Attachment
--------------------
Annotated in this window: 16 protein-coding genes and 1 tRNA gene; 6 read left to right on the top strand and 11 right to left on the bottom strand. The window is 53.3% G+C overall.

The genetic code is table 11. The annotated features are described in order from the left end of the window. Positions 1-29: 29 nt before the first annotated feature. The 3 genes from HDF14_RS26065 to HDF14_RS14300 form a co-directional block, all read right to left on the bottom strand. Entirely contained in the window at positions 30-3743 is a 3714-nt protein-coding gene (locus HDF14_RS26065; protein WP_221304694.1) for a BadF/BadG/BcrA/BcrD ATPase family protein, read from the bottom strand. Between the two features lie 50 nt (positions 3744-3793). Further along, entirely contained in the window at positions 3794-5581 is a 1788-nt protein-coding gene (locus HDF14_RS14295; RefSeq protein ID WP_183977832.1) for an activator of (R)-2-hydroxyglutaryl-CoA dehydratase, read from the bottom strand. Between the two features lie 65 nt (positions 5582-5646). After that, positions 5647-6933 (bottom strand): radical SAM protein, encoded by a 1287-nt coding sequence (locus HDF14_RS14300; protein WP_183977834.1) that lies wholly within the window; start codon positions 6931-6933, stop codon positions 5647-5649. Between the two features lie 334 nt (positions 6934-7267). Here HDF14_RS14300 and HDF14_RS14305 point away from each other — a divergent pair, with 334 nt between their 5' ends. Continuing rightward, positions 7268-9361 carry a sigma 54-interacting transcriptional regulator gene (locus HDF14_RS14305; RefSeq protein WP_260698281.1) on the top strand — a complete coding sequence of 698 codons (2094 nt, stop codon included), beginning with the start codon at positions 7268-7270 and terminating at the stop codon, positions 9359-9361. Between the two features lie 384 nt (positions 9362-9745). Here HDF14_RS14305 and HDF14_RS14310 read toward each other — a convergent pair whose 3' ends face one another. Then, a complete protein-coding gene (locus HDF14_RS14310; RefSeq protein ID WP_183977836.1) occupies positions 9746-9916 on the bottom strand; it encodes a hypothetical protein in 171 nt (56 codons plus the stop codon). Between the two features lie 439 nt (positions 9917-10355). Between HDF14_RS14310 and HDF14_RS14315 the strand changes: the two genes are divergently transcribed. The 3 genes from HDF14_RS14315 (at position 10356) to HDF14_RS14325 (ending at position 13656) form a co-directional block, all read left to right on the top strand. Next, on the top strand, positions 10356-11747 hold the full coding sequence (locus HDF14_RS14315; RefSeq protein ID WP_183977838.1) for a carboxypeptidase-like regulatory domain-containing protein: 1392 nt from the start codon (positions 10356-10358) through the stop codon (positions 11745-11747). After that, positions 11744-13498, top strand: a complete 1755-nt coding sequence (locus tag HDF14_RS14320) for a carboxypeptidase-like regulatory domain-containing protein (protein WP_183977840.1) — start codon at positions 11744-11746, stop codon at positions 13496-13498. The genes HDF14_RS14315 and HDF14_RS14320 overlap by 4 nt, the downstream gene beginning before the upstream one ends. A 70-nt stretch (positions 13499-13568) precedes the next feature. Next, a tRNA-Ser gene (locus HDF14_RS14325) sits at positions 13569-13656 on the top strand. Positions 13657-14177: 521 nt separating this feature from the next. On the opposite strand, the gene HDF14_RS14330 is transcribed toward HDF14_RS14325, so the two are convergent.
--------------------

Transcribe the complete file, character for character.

Annotated in this window: 16 protein-coding genes and 1 tRNA gene; 6 read left to right on the top strand and 11 right to left on the bottom strand. The window is 53.3% G+C overall.

The genetic code is table 11. The annotated features are described in order from the left end of the window. Positions 1-29: 29 nt before the first annotated feature. The 3 genes from HDF14_RS26065 to HDF14_RS14300 form a co-directional block, all read right to left on the bottom strand. Entirely contained in the window at positions 30-3743 is a 3714-nt protein-coding gene (locus HDF14_RS26065; protein WP_221304694.1) for a BadF/BadG/BcrA/BcrD ATPase family protein, read from the bottom strand. Between the two features lie 50 nt (positions 3744-3793). Further along, entirely contained in the window at positions 3794-5581 is a 1788-nt protein-coding gene (locus HDF14_RS14295; RefSeq protein ID WP_183977832.1) for an activator of (R)-2-hydroxyglutaryl-CoA dehydratase, read from the bottom strand. Between the two features lie 65 nt (positions 5582-5646). After that, positions 5647-6933 (bottom strand): radical SAM protein, encoded by a 1287-nt coding sequence (locus HDF14_RS14300; protein WP_183977834.1) that lies wholly within the window; start codon positions 6931-6933, stop codon positions 5647-5649. Between the two features lie 334 nt (positions 6934-7267). Here HDF14_RS14300 and HDF14_RS14305 point away from each other — a divergent pair, with 334 nt between their 5' ends. Continuing rightward, positions 7268-9361 carry a sigma 54-interacting transcriptional regulator gene (locus HDF14_RS14305; RefSeq protein WP_260698281.1) on the top strand — a complete coding sequence of 698 codons (2094 nt, stop codon included), beginning with the start codon at positions 7268-7270 and terminating at the stop codon, positions 9359-9361. Between the two features lie 384 nt (positions 9362-9745). Here HDF14_RS14305 and HDF14_RS14310 read toward each other — a convergent pair whose 3' ends face one another. Then, a complete protein-coding gene (locus HDF14_RS14310; RefSeq protein ID WP_183977836.1) occupies positions 9746-9916 on the bottom strand; it encodes a hypothetical protein in 171 nt (56 codons plus the stop codon). Between the two features lie 439 nt (positions 9917-10355). Between HDF14_RS14310 and HDF14_RS14315 the strand changes: the two genes are divergently transcribed. The 3 genes from HDF14_RS14315 (at position 10356) to HDF14_RS14325 (ending at position 13656) form a co-directional block, all read left to right on the top strand. Next, on the top strand, positions 10356-11747 hold the full coding sequence (locus HDF14_RS14315; RefSeq protein ID WP_183977838.1) for a carboxypeptidase-like regulatory domain-containing protein: 1392 nt from the start codon (positions 10356-10358) through the stop codon (positions 11745-11747). After that, positions 11744-13498, top strand: a complete 1755-nt coding sequence (locus tag HDF14_RS14320) for a carboxypeptidase-like regulatory domain-containing protein (protein WP_183977840.1) — start codon at positions 11744-11746, stop codon at positions 13496-13498. The genes HDF14_RS14315 and HDF14_RS14320 overlap by 4 nt, the downstream gene beginning before the upstream one ends. A 70-nt stretch (positions 13499-13568) precedes the next feature. Next, a tRNA-Ser gene (locus HDF14_RS14325) sits at positions 13569-13656 on the top strand. Positions 13657-14177: 521 nt separating this feature from the next. On the opposite strand, the gene HDF14_RS14330 is transcribed toward HDF14_RS14325, so the two are convergent.